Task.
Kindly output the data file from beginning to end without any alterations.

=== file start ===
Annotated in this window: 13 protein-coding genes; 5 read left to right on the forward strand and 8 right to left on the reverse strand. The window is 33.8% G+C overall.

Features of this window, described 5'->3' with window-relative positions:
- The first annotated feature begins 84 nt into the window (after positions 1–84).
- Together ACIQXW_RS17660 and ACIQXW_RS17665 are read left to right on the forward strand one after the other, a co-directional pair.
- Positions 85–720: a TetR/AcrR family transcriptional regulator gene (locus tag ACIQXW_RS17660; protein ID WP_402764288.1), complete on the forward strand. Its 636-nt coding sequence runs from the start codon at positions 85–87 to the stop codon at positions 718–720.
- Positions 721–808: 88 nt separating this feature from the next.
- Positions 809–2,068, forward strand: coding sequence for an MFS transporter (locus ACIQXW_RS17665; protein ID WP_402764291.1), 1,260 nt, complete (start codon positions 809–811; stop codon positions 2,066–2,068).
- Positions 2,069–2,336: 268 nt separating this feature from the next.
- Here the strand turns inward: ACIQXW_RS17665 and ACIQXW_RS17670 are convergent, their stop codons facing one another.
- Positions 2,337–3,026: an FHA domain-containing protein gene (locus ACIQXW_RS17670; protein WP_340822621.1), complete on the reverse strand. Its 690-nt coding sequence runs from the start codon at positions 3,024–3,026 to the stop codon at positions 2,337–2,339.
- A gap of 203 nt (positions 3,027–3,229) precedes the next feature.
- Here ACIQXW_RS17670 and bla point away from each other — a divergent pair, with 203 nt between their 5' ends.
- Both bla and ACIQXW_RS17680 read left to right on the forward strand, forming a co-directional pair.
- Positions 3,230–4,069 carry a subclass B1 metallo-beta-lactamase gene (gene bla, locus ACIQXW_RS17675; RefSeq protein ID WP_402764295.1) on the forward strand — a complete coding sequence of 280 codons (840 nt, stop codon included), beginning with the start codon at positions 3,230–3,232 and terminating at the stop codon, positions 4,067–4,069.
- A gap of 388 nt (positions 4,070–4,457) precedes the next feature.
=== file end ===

Annotated in this window: 13 protein-coding genes; 5 read left to right on the forward strand and 8 right to left on the reverse strand. The window is 33.8% G+C overall.

Features of this window, described 5'->3' with window-relative positions:
- The first annotated feature begins 84 nt into the window (after positions 1–84).
- Together ACIQXW_RS17660 and ACIQXW_RS17665 are read left to right on the forward strand one after the other, a co-directional pair.
- Positions 85–720: a TetR/AcrR family transcriptional regulator gene (locus tag ACIQXW_RS17660; protein ID WP_402764288.1), complete on the forward strand. Its 636-nt coding sequence runs from the start codon at positions 85–87 to the stop codon at positions 718–720.
- Positions 721–808: 88 nt separating this feature from the next.
- Positions 809–2,068, forward strand: coding sequence for an MFS transporter (locus ACIQXW_RS17665; protein ID WP_402764291.1), 1,260 nt, complete (start codon positions 809–811; stop codon positions 2,066–2,068).
- Positions 2,069–2,336: 268 nt separating this feature from the next.
- Here the strand turns inward: ACIQXW_RS17665 and ACIQXW_RS17670 are convergent, their stop codons facing one another.
- Positions 2,337–3,026: an FHA domain-containing protein gene (locus ACIQXW_RS17670; protein WP_340822621.1), complete on the reverse strand. Its 690-nt coding sequence runs from the start codon at positions 3,024–3,026 to the stop codon at positions 2,337–2,339.
- A gap of 203 nt (positions 3,027–3,229) precedes the next feature.
- Here ACIQXW_RS17670 and bla point away from each other — a divergent pair, with 203 nt between their 5' ends.
- Both bla and ACIQXW_RS17680 read left to right on the forward strand, forming a co-directional pair.
- Positions 3,230–4,069 carry a subclass B1 metallo-beta-lactamase gene (gene bla, locus ACIQXW_RS17675; RefSeq protein ID WP_402764295.1) on the forward strand — a complete coding sequence of 280 codons (840 nt, stop codon included), beginning with the start codon at positions 3,230–3,232 and terminating at the stop codon, positions 4,067–4,069.
- A gap of 388 nt (positions 4,070–4,457) precedes the next feature.